That the Red Sox will pick up Clay Buchholz’s $13 million option for 2016 this week — the option must be picked up five days after the World Series — seems like a formality. But that won’t be the end of the discussion concerning the 31-year-old righthander.
Buchholz’s name is already rolling off the lips of some mid- to small-market teams who believe they could trade for him if the Red Sox have bigger fish to fry in pursuit of a true ace who can stay healthy.
The $13 million and the fact that Buchholz can provide an ace-like stretch when healthy are certainly part of the thought process. That Buchholz has never made 30 starts or pitched 200 innings appears to be more frustrating to the Red Sox than to other teams who feel that maybe, at some point, that tide could turn and Buchholz will be in the clear from injuries.
From the standpoint of where he’s been the past few years, it’s hard to project that. We joked a few weeks back that maybe Joe Kelly and Buchholz can job-share, given the way they tend to break down.
But to play devil’s advocate with myself, if Boston pursues an ace and lands Jordan Zimmermann or Johnny Cueto, Buchholz’s lack of stamina might not be the big issue that it has been the past couple of years.
If the Red Sox have an ace who can throw 220 innings and make 32-34 starts, then Buchholz’s 15-20 starts — as long as they’re effective — could be worth every penny of the $13 million.
But that’s where my argument to keep him ends.
“Everyone is aware of his history, and the potential that he won’t make 80 percent of his starts,” said an American League general manager, “but for the price, a lot of teams will make inquiries to Boston about him.
“Everyone knows the frustration level he brings, but we all know how good he can be also. He’s reaching that age where he’s learned how to pitch. Sometimes a player or pitcher gets a lot of injuries in the first half of their careers because they haven’t figured out what they need to do to stay healthy. There’s always the hope that Buchholz figures that all out.
“If he can, he’s as good as anyone out there.”
As things stand, the Red Sox have Rick Porcello, Wade Miley, Kelly, Buchholz, Henry Owens, Eduardo Rodriguez, Steven Wright, and Brian Johnson all available as starting pitchers.
They do have some major wiggle room if they can acquire an ace. Then it’s a matter of weeding someone out to fill a need. So the Red Sox will be a popular team to deal with.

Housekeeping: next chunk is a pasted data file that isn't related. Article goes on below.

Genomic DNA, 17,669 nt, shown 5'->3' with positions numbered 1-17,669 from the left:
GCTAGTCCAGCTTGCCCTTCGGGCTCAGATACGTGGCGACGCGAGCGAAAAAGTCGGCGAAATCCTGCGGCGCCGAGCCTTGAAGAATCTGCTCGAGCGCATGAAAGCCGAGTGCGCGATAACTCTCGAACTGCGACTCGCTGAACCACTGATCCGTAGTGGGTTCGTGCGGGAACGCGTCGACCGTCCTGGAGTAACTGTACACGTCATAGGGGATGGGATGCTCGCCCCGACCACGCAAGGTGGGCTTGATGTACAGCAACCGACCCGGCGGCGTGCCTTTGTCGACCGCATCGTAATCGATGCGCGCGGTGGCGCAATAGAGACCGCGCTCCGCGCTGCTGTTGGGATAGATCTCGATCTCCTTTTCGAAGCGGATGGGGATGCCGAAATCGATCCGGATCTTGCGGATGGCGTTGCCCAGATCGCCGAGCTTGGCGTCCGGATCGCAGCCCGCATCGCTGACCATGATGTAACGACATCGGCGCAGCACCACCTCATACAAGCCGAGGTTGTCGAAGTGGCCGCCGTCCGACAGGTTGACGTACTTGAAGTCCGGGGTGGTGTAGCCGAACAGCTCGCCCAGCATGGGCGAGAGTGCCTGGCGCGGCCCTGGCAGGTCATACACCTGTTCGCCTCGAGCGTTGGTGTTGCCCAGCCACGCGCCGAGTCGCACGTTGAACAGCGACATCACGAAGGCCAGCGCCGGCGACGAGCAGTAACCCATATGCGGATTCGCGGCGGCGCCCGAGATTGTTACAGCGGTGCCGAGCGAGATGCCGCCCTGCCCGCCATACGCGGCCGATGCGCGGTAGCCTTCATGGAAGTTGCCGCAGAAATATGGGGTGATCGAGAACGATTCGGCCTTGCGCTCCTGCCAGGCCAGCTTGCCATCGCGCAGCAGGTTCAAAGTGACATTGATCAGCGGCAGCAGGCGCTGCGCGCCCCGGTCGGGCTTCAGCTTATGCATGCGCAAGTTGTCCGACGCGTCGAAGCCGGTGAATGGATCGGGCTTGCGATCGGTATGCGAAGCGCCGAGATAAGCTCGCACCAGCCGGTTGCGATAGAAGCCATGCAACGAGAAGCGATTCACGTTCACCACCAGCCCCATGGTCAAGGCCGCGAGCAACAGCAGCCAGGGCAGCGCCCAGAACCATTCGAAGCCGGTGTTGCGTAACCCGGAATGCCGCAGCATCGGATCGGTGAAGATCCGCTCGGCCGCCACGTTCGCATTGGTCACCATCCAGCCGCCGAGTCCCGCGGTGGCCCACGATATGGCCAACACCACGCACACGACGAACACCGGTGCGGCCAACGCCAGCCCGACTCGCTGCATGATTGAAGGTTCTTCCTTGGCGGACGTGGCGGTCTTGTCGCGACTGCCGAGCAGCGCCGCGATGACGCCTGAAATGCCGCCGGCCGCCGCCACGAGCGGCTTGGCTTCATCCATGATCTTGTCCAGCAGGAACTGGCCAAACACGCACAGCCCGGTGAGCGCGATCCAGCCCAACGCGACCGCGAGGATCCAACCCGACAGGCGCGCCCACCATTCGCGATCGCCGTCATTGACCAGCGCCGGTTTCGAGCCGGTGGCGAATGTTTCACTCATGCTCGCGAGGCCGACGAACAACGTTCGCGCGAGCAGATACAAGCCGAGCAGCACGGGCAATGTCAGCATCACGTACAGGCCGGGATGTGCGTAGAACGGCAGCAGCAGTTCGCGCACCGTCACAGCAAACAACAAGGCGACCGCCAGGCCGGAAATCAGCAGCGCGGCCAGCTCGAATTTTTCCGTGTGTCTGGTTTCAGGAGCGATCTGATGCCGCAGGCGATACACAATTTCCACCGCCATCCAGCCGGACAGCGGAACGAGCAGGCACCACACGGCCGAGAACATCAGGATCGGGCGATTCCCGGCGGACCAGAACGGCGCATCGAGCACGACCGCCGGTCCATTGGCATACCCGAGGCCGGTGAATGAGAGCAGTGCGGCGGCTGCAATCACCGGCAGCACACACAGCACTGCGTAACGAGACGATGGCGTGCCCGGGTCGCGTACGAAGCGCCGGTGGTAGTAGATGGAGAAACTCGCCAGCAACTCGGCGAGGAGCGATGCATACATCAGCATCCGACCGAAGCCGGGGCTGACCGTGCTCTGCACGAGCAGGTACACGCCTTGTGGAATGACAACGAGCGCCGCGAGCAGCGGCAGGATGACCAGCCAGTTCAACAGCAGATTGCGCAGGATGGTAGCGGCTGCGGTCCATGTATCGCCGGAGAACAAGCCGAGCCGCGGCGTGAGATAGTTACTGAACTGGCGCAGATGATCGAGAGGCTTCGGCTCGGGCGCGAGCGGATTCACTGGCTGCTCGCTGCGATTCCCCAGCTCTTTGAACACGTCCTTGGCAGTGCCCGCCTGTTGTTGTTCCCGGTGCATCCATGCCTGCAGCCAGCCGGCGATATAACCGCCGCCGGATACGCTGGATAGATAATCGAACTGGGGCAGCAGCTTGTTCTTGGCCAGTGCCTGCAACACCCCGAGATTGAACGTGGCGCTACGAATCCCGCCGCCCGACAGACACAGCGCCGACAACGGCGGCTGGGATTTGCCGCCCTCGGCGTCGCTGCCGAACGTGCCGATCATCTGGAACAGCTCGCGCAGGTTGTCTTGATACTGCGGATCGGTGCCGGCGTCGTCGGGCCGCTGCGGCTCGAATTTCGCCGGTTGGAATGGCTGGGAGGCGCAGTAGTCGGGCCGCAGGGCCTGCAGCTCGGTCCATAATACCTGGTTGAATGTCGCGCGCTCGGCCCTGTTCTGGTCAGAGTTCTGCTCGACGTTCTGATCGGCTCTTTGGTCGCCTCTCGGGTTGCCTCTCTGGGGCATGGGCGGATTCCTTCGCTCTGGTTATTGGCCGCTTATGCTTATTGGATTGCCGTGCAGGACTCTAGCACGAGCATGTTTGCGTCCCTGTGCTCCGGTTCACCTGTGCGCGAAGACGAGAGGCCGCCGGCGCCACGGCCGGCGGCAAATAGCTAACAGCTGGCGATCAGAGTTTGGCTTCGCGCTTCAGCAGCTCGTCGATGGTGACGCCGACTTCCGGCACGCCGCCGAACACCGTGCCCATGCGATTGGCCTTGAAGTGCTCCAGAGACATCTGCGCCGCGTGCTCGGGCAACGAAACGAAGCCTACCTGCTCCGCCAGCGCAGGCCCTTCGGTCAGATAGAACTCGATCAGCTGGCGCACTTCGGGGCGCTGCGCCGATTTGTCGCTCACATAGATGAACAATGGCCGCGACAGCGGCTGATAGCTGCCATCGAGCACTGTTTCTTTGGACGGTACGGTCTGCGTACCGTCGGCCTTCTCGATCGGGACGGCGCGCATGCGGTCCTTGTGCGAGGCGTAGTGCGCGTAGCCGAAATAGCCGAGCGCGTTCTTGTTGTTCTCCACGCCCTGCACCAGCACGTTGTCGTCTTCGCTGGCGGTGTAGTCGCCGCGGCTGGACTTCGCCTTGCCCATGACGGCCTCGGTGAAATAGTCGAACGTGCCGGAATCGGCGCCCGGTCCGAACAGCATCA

Red Sox president of baseball operations Dave Dombrowski has already fielded trade calls. At next week’s GM meetings, he’s sure to get more inquiries.
Teams have already made inquiries through back channels about Buchholz, Miley, and Kelly.
We know that Boston’s depth will be useful in trying to acquire a top-flight reliever. Kansas City for instance, may lose outfielder Alex Gordon, and it has been interested in Jackie Bradley Jr. for two years. Would Boston deal Bradley for a reliever such as Luke Hochevar or Kelvin Herrera? Would San Diego be interested in Buchholz in a package for closer Craig Kimbrel?
You might even get teams to overpay for Buchholz. The Red Sox appear to have a major chip here. If they elect to keep him, it would give them the liberty to deal Miley, Kelly or Owens.
The one untouchable appears to Rodriguez, but the Red Sox would surely listen on Porcello, although the contract will be a major detriment.
I’ve certainly been outspoken about Buchholz throughout his career. I have described him as having the best stuff of any Red Sox starter, but have countered that his health issues and his unpredictability are not worth the contract.
I suggested that the Red Sox not pick up the option and use the $13 million toward an ace, but they might as well pick up the option and then start listening to offers.
It doesn’t mean you deal him if you don’t get your price, but there will be multiple choices before the offseason is over. Buchholz has passed all of the exit physicals, so his health isn’t a factor — for now.
In just about every season of his career, he has had a health issue. That gets old after a while. He’s averaged just over 20 starts the past three seasons. Even in this day and age of pitchers breaking down because they throw too hard, Buchholz is a real pitcher. Because he’s not max effort on every pitch, you would think he’d be less apt to break down, but that hasn’t been the case.
Dombrowski is new to Buchholz, so perhaps he doesn’t feel the frustration that others do. But all he has to do is look at the body of work, which has been very good when healthy and very erratic when he’s been nicked up.
Can you live with that forever? Or at some point do you just say, “We might be trading away a really good pitcher who will do well after we trade him, but we’ve had enough of the roller coaster?”
That’s the place where the Red Sox should be.
Buchholz is a terrific guy who is a student of pitching. He really understands his craft. If he could put together the physical with the mental, you’d have a Cy Young winner.
But you can’t wait forever.
Move on and replace him with someone who will be your bulldog, innings eater, and ace.